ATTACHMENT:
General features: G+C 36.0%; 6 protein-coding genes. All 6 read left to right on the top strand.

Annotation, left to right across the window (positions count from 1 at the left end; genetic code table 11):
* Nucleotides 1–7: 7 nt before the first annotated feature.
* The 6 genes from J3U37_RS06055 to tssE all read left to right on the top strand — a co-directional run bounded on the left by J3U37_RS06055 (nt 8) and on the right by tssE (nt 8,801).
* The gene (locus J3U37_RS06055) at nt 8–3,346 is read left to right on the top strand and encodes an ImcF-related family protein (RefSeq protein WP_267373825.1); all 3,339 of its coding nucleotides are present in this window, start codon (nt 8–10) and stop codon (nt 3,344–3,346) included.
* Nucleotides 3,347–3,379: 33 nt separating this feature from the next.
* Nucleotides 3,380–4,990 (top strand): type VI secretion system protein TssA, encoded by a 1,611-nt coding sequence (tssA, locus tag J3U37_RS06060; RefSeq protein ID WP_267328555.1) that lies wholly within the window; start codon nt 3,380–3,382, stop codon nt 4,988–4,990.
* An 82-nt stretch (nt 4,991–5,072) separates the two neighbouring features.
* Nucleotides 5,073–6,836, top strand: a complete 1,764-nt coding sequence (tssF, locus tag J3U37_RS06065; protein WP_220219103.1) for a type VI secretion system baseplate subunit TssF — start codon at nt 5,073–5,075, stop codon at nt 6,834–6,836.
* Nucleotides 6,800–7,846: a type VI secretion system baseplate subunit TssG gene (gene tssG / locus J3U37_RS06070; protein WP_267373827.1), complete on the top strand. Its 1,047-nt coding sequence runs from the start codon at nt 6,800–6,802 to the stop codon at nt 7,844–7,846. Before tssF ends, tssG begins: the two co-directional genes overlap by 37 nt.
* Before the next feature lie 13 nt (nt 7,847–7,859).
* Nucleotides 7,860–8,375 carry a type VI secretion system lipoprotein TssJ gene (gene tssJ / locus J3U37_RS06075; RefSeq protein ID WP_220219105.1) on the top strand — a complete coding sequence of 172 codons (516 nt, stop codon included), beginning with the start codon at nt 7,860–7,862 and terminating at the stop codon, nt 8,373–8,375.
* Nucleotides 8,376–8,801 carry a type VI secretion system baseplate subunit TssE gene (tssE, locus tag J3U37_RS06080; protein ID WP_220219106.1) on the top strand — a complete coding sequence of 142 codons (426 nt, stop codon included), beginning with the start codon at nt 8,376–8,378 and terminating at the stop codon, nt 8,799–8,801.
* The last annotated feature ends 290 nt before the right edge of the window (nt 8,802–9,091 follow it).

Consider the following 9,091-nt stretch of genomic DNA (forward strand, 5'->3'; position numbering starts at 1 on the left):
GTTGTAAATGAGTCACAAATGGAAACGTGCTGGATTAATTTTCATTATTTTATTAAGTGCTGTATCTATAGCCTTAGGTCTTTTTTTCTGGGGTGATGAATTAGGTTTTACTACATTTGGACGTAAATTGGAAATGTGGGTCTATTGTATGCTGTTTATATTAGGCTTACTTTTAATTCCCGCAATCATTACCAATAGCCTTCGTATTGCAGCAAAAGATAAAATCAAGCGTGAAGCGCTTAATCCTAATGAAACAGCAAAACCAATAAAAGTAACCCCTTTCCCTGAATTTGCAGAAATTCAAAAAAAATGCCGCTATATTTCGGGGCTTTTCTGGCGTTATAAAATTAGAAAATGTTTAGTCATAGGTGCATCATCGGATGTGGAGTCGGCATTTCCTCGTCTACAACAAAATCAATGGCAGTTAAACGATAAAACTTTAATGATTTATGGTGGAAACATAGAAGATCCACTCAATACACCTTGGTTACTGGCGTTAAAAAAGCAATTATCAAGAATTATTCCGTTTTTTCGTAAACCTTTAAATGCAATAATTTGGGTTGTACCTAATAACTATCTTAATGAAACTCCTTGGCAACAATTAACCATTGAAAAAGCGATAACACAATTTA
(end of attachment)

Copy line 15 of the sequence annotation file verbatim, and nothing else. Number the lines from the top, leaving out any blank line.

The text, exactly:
Consider the following 9,091-nt stretch of genomic DNA (forward strand, 5'->3'; position numbering starts at 1 on the left):